Evans syndrome (Updated – May 2014.)

Teachey DT, Lambert MP. Diagnosis and management of autoimmune cytopenias in
childhood. Pediatr Clin North Am. 2013 Dec;60(6):1489-511.

“ES is a diagnosis of exclusion, defined by idiopathic autoimmune destruction of multiple cell lineages. Patients with ES tend to have chronic disease and present at a young age (median 7–8 years) with symptoms based on the affected cell lineages. [31,32] Different definitions for ES exist in the literature, making study comparison challenging. [31,32,33,34] Some investigators and clinicians consider any patient with autoimmune disease affecting 2 or more cell lineages as having ES. Others restrict the definition to patients with autoimmune destruction of red cells and platelets with or without neutrophil destruction. Some studies restrict the diagnosis to patients with clinically relevant destruction of multiple lineages, whereas others include patients with ITP and a positive DAT without obvious hemolysis. Patients often present with splenomegaly with or without lymphadenopathy and may have an increased risk of secondary lymphomas. [31,32,34, 35]”

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Dhingra KK, Jain D, Mandal S, Khurana N, Singh T, Gupta N. Evans syndrome: a study of six cases with review of literature. Hematology. 2008 Dec;13(6):356-60.

“Evans syndrome is an uncommon condition characterised by simultaneous or sequential development of immune thrombocytopenia (ITP) and autoimmune haemolytic anaemia (AIHA) with a positive direct antiglobulin test (DAT) in the absence of a known underlying aetiology. The great majority of patients withEvans syndrome have a chronic relapsing course despite treatment, which is associated with significant morbidity and mortality. We reviewed the clinical and laboratory features of six patients with Evans syndrome. All patients had thrombocytopenia, bleeding symptoms and haemolytic anaemia with positive direct Coombs test at presentation. We discuss the aetiopathogenic, clinical, therapeutic and natural history of Evans syndrome.”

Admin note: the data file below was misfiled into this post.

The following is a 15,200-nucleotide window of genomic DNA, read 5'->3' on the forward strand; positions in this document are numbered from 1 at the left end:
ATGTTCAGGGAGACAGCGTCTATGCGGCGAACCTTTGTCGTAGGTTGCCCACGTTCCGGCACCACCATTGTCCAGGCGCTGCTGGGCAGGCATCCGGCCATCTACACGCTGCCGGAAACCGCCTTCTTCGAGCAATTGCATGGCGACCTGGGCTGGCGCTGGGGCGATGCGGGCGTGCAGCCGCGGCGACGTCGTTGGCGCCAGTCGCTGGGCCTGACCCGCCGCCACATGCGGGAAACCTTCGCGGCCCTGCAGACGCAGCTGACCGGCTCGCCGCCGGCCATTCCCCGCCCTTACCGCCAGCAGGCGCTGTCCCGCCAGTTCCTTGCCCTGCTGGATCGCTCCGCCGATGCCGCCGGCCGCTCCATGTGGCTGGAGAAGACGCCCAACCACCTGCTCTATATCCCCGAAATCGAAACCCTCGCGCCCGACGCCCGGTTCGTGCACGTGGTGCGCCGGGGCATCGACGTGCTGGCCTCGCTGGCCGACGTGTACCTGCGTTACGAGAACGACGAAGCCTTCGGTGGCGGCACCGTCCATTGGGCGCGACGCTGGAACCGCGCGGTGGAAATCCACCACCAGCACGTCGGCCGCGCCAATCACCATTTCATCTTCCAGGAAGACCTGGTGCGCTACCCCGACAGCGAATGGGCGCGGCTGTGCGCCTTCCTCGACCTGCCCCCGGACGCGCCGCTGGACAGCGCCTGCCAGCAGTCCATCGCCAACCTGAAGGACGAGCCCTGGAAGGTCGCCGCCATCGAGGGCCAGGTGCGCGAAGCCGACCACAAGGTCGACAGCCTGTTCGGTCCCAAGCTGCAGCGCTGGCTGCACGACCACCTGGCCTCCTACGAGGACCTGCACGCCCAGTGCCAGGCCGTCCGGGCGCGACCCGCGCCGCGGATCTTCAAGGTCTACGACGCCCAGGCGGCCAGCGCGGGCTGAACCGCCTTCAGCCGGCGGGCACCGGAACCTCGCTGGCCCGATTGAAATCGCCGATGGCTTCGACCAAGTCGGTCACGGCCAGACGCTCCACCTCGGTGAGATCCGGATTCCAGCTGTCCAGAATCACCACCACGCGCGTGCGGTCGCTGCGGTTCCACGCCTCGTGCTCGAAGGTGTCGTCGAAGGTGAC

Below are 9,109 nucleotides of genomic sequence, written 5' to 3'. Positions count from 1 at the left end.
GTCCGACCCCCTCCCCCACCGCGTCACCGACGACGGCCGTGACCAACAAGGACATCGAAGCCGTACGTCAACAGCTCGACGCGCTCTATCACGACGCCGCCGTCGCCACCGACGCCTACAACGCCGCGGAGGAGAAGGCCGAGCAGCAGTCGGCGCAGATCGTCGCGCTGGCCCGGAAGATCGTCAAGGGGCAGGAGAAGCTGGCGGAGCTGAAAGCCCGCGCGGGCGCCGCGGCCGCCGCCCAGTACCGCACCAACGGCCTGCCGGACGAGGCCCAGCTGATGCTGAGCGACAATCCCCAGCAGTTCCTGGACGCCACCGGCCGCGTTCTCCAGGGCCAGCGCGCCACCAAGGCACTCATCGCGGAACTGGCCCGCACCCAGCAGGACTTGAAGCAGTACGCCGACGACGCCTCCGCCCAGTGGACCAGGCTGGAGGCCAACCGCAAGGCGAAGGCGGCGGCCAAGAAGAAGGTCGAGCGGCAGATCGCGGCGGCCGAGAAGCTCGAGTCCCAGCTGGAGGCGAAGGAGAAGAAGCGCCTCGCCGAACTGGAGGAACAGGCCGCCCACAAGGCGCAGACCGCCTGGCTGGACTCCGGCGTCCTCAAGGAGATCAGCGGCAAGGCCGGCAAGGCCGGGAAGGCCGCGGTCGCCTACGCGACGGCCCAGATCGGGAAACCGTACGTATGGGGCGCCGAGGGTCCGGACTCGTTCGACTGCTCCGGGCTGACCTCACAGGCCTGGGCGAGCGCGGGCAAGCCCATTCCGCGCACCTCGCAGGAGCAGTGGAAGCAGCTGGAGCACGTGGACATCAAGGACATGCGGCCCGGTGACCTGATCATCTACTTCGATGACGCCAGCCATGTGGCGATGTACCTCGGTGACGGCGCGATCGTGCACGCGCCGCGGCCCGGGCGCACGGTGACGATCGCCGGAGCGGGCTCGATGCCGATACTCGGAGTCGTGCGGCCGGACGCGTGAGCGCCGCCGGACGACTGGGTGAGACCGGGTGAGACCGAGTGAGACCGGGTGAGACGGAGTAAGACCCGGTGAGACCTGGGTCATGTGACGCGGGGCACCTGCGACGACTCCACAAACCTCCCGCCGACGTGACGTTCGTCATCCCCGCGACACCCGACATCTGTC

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Norton A, Roberts I. Management of Evans syndrome. Br J Haematol. 2006 Jan;132(2):125-37.

“Evans syndrome is an uncommon condition defined by the combination (either simultaneously or sequentially) of immune thrombocytopenia (ITP) and autoimmune haemolytic anaemia (AIHA) with a positive direct antiglobulin test (DAT) in the absence of known underlying aetiology. This condition generally runs a chronic course and is characterised by frequent exacerbations and remissions. First-line therapy is usually corticosteroids and/or intravenous immunoglobulin, to which most patients respond; however, relapse is frequent. Options for second-line therapy include immunosuppressive drugs, especially ciclosporin or mycophenolate mofetil; vincristine; danazol or a combination of these agents. More recently a small number of patients have been treated with rituximab, which induces remission in the majority although such responses are often sustained for <12 months and the long-term effects in children are unclear. Splenectomy may also be considered although long-term remissions are less frequent than in uncomplicated ITP. For very severe and refractory cases stem cell transplantation (SCT) offers the only chance of long-term cure. The limited data available suggest that allogeneic SCT may be superior to autologous SCT but both carry risks of severe morbidity and of transplant-related mortality. Cure following reduced-intensity conditioning has now been reported and should be considered for younger patients in the context of controlled clinical trials.”